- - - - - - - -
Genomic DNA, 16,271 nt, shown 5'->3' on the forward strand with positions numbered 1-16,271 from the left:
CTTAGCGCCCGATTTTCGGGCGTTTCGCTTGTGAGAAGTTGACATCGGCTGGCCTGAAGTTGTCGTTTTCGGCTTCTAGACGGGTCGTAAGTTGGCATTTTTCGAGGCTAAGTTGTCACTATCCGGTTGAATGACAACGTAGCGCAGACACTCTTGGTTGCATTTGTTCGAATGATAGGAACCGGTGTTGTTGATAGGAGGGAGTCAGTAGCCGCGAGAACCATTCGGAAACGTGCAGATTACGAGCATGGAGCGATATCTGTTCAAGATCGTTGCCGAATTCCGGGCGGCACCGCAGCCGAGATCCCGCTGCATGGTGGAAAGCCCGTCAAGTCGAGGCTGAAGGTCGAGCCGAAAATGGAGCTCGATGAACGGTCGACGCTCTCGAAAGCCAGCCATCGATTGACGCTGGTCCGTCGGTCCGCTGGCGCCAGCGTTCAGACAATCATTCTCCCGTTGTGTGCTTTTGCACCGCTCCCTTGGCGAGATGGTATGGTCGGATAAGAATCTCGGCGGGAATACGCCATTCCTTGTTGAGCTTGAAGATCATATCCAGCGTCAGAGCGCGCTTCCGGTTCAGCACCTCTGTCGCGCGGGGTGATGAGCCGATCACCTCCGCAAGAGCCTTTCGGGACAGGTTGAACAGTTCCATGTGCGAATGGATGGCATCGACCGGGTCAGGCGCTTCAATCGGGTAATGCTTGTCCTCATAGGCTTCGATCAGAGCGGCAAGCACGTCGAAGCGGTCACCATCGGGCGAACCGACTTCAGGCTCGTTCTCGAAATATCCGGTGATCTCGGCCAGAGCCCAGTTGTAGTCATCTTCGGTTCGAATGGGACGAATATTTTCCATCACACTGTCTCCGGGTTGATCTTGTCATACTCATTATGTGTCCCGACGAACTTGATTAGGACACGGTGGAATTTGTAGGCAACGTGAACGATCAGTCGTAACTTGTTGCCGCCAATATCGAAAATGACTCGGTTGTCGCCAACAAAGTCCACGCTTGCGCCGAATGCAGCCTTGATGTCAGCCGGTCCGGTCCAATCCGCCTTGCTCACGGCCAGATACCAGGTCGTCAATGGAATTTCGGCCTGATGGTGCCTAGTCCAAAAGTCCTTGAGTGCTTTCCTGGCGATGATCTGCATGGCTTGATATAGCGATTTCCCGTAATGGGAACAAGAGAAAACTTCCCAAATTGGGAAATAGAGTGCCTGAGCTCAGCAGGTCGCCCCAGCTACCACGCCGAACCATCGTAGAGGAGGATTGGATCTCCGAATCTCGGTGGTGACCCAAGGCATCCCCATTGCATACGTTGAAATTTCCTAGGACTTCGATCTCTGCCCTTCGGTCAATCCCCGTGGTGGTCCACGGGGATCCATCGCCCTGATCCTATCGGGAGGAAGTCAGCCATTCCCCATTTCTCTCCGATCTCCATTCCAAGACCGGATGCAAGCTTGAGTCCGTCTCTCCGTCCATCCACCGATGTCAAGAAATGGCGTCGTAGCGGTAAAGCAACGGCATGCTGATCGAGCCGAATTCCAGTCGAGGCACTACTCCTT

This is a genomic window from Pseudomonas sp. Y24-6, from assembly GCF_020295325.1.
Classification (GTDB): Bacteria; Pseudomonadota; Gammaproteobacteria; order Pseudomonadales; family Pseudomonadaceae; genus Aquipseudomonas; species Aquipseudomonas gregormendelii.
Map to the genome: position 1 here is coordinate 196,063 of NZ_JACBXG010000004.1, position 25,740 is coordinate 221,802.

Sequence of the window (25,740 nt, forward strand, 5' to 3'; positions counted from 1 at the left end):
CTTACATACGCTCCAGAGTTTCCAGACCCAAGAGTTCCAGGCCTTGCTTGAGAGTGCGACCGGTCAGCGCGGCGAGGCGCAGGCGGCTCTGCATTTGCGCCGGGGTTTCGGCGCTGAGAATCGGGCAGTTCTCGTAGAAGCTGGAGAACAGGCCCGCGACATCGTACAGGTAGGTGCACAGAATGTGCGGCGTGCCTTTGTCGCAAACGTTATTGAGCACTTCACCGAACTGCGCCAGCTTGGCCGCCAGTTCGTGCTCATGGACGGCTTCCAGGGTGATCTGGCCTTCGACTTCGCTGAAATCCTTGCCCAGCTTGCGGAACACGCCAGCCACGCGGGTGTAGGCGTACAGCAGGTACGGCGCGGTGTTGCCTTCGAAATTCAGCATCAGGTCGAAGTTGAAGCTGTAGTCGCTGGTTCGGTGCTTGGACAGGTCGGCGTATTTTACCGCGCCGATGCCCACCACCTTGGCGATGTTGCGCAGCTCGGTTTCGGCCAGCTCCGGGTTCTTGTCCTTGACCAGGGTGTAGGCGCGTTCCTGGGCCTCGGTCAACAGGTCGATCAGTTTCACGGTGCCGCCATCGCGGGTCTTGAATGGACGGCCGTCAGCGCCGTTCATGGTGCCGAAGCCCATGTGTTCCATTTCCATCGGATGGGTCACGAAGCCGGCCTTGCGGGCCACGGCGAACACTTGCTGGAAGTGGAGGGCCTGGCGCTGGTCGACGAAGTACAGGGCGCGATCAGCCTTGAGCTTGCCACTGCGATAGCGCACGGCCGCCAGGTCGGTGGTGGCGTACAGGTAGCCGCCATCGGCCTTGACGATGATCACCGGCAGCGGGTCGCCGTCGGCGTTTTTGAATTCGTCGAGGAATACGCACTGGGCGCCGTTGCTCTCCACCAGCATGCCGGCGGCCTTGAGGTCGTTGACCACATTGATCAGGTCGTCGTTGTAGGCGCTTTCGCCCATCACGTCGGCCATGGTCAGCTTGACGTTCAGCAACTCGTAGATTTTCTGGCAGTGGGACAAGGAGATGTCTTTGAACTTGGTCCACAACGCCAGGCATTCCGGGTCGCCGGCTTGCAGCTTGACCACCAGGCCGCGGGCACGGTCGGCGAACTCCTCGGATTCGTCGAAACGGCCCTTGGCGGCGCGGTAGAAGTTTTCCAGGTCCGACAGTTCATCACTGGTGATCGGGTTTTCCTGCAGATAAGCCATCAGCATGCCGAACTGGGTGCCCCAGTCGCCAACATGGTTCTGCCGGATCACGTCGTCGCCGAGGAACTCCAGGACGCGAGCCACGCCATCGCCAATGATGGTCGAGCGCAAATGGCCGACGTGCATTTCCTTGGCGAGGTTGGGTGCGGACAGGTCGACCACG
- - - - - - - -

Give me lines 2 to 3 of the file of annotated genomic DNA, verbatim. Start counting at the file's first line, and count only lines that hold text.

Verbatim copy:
CTTAGCGCCCGATTTTCGGGCGTTTCGCTTGTGAGAAGTTGACATCGGCTGGCCTGAAGTTGTCGTTTTCGGCTTCTAGACGGGTCGTAAGTTGGCATTTTTCGAGGCTAAGTTGTCACTATCCGGTTGAATGACAACGTAGCGCAGACACTCTTGGTTGCATTTGTTCGAATGATAGGAACCGGTGTTGTTGATAGGAGGGAGTCAGTAGCCGCGAGAACCATTCGGAAACGTGCAGATTACGAGCATGGAGCGATATCTGTTCAAGATCGTTGCCGAATTCCGGGCGGCACCGCAGCCGAGATCCCGCTGCATGGTGGAAAGCCCGTCAAGTCGAGGCTGAAGGTCGAGCCGAAAATGGAGCTCGATGAACGGTCGACGCTCTCGAAAGCCAGCCATCGATTGACGCTGGTCCGTCGGTCCGCTGGCGCCAGCGTTCAGACAATCATTCTCCCGTTGTGTGCTTTTGCACCGCTCCCTTGGCGAGATGGTATGGTCGGATAAGAATCTCGGCGGGAATACGCCATTCCTTGTTGAGCTTGAAGATCATATCCAGCGTCAGAGCGCGCTTCCGGTTCAGCACCTCTGTCGCGCGGGGTGATGAGCCGATCACCTCCGCAAGAGCCTTTCGGGACAGGTTGAACAGTTCCATGTGCGAATGGATGGCATCGACCGGGTCAGGCGCTTCAATCGGGTAATGCTTGTCCTCATAGGCTTCGATCAGAGCGGCAAGCACGTCGAAGCGGTCACCATCGGGCGAACCGACTTCAGGCTCGTTCTCGAAATATCCGGTGATCTCGGCCAGAGCCCAGTTGTAGTCATCTTCGGTTCGAATGGGACGAATATTTTCCATCACACTGTCTCCGGGTTGATCTTGTCATACTCATTATGTGTCCCGACGAACTTGATTAGGACACGGTGGAATTTGTAGGCAACGTGAACGATCAGTCGTAACTTGTTGCCGCCAATATCGAAAATGACTCGGTTGTCGCCAACAAAGTCCACGCTTGCGCCGAATGCAGCCTTGATGTCAGCCGGTCCGGTCCAATCCGCCTTGCTCACGGCCAGATACCAGGTCGTCAATGGAATTTCGGCCTGATGGTGCCTAGTCCAAAAGTCCTTGAGTGCTTTCCTGGCGATGATCTGCATGGCTTGATATAGCGATTTCCCGTAATGGGAACAAGAGAAAACTTCCCAAATTGGGAAATAGAGTGCCTGAGCTCAGCAGGTCGCCCCAGCTACCACGCCGAACCATCGTAGAGGAGGATTGGATCTCCGAATCTCGGTGGTGACCCAAGGCATCCCCATTGCATACGTTGAAATTTCCTAGGACTTCGATCTCTGCCCTTCGGTCAATCCCCGTGGTGGTCCACGGGGATCCATCGCCCTGATCCTATCGGGAGGAAGTCAGCCATTCCCCATTTCTCTCCGATCTCCATTCCAAGACCGGATGCAAGCTTGAGTCCGTCTCTCCGTCCATCCACCGATGTCAAGAAATGGCGTCGTAGCGGTAAAGCAACGGCATGCTGATCGAGCCGAATTCCAGTCGAGGCACTACTCCTT

This is a genomic window from Pseudomonas sp. Y24-6, from assembly GCF_020295325.1.